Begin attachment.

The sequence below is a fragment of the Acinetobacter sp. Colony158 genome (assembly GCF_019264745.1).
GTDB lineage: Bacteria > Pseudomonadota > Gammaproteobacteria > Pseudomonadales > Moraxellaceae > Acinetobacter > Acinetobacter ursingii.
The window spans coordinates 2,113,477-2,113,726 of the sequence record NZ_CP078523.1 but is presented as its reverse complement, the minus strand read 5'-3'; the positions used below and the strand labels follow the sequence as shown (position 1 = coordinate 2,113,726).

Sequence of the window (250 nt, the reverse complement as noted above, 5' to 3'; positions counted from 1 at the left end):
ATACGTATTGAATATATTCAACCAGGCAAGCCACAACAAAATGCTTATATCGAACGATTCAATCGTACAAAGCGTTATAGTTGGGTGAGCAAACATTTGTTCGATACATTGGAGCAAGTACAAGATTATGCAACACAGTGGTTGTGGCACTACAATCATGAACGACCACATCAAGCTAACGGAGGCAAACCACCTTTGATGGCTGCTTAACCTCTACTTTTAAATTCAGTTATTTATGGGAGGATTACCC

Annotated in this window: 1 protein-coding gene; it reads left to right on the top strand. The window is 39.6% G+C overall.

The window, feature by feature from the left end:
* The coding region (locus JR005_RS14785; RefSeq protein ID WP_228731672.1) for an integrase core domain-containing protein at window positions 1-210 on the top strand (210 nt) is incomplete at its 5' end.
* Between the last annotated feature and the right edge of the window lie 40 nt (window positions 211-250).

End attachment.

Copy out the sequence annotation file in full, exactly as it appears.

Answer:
The sequence below is a fragment of the Acinetobacter sp. Colony158 genome (assembly GCF_019264745.1).
GTDB lineage: Bacteria > Pseudomonadota > Gammaproteobacteria > Pseudomonadales > Moraxellaceae > Acinetobacter > Acinetobacter ursingii.
The window spans coordinates 2,113,477-2,113,726 of the sequence record NZ_CP078523.1 but is presented as its reverse complement, the minus strand read 5'-3'; the positions used below and the strand labels follow the sequence as shown (position 1 = coordinate 2,113,726).

Sequence of the window (250 nt, the reverse complement as noted above, 5' to 3'; positions counted from 1 at the left end):
ATACGTATTGAATATATTCAACCAGGCAAGCCACAACAAAATGCTTATATCGAACGATTCAATCGTACAAAGCGTTATAGTTGGGTGAGCAAACATTTGTTCGATACATTGGAGCAAGTACAAGATTATGCAACACAGTGGTTGTGGCACTACAATCATGAACGACCACATCAAGCTAACGGAGGCAAACCACCTTTGATGGCTGCTTAACCTCTACTTTTAAATTCAGTTATTTATGGGAGGATTACCC

Annotated in this window: 1 protein-coding gene; it reads left to right on the top strand. The window is 39.6% G+C overall.

The window, feature by feature from the left end:
* The coding region (locus JR005_RS14785; RefSeq protein ID WP_228731672.1) for an integrase core domain-containing protein at window positions 1-210 on the top strand (210 nt) is incomplete at its 5' end.
* Between the last annotated feature and the right edge of the window lie 40 nt (window positions 211-250).